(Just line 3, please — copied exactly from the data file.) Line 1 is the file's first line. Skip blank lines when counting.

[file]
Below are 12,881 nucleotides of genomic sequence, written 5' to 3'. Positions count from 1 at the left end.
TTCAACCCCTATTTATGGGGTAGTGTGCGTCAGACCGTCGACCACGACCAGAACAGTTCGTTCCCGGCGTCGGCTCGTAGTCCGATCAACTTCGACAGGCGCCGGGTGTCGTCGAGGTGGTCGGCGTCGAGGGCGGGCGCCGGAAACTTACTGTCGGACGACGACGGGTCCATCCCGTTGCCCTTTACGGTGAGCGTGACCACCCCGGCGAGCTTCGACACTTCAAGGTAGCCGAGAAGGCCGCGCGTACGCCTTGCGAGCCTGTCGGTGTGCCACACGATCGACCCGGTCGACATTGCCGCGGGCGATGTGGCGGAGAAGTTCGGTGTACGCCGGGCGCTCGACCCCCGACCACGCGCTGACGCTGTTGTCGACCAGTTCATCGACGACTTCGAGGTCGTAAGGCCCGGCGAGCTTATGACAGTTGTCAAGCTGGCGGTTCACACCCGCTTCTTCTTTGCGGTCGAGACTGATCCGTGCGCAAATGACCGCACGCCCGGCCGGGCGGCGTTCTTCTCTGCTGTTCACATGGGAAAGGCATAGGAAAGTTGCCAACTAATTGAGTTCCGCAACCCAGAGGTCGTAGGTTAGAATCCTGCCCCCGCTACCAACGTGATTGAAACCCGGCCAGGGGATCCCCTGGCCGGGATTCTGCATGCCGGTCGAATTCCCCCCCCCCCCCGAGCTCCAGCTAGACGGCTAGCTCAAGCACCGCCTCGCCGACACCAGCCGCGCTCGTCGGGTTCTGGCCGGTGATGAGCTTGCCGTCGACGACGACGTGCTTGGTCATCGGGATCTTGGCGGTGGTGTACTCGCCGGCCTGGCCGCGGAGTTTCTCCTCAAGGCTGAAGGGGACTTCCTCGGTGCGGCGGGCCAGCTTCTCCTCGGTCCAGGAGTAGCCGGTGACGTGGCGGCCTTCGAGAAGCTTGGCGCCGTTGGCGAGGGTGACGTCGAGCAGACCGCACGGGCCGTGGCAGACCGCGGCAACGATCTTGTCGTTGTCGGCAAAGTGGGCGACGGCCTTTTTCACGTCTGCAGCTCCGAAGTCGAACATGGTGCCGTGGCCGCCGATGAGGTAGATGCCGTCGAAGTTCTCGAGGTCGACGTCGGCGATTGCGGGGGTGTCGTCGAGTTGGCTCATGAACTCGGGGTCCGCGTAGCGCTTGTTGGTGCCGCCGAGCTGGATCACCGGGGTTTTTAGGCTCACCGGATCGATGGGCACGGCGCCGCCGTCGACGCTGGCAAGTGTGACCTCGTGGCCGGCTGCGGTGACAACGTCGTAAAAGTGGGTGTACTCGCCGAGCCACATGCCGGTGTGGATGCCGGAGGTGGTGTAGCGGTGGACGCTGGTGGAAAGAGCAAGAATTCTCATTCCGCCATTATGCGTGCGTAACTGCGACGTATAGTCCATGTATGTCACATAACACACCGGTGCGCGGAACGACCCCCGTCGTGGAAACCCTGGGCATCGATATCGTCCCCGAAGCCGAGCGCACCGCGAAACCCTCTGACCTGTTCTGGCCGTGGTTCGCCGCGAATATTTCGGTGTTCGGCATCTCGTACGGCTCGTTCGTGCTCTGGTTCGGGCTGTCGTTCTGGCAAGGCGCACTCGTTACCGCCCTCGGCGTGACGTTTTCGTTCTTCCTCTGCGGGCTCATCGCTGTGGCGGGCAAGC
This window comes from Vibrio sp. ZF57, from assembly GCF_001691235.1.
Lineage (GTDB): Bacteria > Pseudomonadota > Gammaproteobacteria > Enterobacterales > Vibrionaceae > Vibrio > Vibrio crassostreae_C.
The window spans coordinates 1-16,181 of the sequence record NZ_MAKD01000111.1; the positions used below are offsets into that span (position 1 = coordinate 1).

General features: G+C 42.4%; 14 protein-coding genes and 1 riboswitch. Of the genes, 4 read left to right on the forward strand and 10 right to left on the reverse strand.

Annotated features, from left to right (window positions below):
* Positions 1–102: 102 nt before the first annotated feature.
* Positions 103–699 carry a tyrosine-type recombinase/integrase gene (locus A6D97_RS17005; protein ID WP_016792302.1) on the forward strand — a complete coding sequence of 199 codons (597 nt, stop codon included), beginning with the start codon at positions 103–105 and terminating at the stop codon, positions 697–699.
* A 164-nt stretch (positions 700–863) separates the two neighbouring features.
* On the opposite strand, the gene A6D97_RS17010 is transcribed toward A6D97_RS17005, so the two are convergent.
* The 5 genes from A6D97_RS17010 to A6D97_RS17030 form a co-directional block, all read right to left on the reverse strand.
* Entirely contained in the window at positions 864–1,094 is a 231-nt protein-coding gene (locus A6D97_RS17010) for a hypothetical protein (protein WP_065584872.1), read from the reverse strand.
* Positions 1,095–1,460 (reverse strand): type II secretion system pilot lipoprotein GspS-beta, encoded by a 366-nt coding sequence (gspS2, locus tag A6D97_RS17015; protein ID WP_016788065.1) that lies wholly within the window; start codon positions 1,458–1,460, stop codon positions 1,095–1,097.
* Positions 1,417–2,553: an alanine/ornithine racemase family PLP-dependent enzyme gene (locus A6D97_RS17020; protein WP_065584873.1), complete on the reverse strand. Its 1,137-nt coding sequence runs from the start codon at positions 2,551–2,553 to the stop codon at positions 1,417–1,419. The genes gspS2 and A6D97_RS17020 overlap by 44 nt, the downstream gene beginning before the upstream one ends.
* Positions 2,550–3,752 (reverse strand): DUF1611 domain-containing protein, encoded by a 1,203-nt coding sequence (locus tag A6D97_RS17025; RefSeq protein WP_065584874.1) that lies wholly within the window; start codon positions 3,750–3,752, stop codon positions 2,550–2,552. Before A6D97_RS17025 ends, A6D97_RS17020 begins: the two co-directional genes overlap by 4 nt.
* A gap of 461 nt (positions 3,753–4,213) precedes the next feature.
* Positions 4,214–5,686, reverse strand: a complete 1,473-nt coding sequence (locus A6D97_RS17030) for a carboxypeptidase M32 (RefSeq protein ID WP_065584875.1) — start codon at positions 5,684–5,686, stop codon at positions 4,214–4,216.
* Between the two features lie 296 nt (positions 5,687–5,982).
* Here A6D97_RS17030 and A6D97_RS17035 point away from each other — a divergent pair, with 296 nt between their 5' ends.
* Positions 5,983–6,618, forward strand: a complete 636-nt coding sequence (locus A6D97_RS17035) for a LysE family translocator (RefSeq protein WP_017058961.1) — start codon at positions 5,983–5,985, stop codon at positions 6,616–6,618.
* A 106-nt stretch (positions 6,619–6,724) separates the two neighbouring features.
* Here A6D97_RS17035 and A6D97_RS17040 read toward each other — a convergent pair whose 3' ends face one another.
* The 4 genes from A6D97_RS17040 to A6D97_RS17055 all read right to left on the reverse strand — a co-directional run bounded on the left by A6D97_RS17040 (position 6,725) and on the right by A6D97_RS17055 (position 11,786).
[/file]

This window comes from Vibrio sp. ZF57, from assembly GCF_001691235.1.